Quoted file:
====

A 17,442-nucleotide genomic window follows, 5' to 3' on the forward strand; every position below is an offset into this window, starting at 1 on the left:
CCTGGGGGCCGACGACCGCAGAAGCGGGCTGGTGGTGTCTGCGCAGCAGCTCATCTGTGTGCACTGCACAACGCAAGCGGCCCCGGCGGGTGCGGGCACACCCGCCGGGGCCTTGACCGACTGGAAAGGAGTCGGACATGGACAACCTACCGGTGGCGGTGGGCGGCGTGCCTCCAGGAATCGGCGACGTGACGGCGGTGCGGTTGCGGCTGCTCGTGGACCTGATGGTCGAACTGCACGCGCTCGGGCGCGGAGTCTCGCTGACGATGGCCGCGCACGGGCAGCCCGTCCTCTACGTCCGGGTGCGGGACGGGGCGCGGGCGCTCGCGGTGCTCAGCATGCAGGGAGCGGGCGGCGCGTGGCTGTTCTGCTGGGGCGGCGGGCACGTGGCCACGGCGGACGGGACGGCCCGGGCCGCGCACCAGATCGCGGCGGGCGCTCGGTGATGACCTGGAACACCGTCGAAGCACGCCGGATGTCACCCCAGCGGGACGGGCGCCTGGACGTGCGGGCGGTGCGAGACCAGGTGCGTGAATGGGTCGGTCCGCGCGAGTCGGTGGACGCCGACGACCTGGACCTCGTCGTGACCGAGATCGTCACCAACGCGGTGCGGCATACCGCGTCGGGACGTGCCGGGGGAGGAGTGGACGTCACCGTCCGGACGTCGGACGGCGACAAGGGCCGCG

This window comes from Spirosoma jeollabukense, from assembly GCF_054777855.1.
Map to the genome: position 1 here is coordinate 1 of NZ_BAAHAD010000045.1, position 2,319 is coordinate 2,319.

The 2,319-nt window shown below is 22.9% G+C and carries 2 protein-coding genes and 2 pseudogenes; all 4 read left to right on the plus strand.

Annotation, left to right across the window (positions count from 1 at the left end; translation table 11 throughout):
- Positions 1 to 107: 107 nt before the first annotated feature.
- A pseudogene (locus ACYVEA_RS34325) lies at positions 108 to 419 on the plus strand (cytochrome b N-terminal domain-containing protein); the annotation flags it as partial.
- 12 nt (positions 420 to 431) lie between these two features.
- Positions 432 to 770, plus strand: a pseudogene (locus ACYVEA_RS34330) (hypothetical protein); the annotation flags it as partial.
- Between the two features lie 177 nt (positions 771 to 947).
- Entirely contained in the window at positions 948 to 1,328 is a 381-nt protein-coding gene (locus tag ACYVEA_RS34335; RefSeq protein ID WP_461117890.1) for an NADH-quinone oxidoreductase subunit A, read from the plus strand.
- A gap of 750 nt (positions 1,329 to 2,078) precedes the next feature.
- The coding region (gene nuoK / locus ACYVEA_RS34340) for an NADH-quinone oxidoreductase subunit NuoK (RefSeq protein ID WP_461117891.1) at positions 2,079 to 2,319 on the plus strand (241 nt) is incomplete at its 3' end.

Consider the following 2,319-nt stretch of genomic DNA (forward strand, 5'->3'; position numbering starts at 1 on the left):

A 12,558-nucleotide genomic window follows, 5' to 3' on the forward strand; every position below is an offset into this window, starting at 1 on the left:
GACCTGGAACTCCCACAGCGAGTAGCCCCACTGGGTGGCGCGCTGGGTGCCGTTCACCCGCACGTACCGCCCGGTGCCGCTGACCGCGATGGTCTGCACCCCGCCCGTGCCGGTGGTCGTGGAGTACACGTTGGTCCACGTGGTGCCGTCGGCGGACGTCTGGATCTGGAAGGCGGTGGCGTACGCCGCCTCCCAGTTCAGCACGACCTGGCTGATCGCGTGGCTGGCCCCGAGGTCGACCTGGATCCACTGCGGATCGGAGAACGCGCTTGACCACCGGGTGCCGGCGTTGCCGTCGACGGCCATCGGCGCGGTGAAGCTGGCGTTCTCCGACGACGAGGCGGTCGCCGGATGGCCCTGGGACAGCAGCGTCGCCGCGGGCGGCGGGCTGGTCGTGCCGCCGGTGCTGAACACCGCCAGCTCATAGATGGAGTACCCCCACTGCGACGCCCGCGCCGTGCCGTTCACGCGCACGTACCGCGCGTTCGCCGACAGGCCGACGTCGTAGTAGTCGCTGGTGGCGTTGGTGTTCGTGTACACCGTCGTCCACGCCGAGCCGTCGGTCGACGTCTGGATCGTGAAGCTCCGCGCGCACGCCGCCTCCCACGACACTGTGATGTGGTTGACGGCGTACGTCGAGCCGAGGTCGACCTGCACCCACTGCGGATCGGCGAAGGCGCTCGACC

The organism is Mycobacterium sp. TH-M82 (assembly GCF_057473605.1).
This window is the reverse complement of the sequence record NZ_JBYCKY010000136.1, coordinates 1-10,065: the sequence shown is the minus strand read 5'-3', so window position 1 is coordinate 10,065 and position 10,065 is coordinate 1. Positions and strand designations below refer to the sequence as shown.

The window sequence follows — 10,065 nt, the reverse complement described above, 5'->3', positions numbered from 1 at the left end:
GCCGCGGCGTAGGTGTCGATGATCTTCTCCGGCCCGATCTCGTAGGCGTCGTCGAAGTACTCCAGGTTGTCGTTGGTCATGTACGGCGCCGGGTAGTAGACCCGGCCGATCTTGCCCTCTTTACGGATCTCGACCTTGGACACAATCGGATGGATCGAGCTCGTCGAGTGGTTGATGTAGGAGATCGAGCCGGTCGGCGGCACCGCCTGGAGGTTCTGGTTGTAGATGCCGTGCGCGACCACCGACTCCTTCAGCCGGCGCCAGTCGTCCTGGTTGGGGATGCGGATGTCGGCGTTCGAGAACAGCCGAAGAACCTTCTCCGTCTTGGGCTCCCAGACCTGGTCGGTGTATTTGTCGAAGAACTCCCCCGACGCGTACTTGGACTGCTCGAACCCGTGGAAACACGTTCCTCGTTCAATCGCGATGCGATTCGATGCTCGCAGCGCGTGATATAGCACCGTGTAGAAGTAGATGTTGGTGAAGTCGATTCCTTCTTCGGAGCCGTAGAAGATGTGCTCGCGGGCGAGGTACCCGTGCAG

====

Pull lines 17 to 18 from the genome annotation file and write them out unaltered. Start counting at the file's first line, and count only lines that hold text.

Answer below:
GACCTGGAACTCCCACAGCGAGTAGCCCCACTGGGTGGCGCGCTGGGTGCCGTTCACCCGCACGTACCGCCCGGTGCCGCTGACCGCGATGGTCTGCACCCCGCCCGTGCCGGTGGTCGTGGAGTACACGTTGGTCCACGTGGTGCCGTCGGCGGACGTCTGGATCTGGAAGGCGGTGGCGTACGCCGCCTCCCAGTTCAGCACGACCTGGCTGATCGCGTGGCTGGCCCCGAGGTCGACCTGGATCCACTGCGGATCGGAGAACGCGCTTGACCACCGGGTGCCGGCGTTGCCGTCGACGGCCATCGGCGCGGTGAAGCTGGCGTTCTCCGACGACGAGGCGGTCGCCGGATGGCCCTGGGACAGCAGCGTCGCCGCGGGCGGCGGGCTGGTCGTGCCGCCGGTGCTGAACACCGCCAGCTCATAGATGGAGTACCCCCACTGCGACGCCCGCGCCGTGCCGTTCACGCGCACGTACCGCGCGTTCGCCGACAGGCCGACGTCGTAGTAGTCGCTGGTGGCGTTGGTGTTCGTGTACACCGTCGTCCACGCCGAGCCGTCGGTCGACGTCTGGATCGTGAAGCTCCGCGCGCACGCCGCCTCCCACGACACTGTGATGTGGTTGACGGCGTACGTCGAGCCGAGGTCGACCTGCACCCACTGCGGATCGGCGAAGGCGCTCGACC

The organism is Mycobacterium sp. TH-M82 (assembly GCF_057473605.1).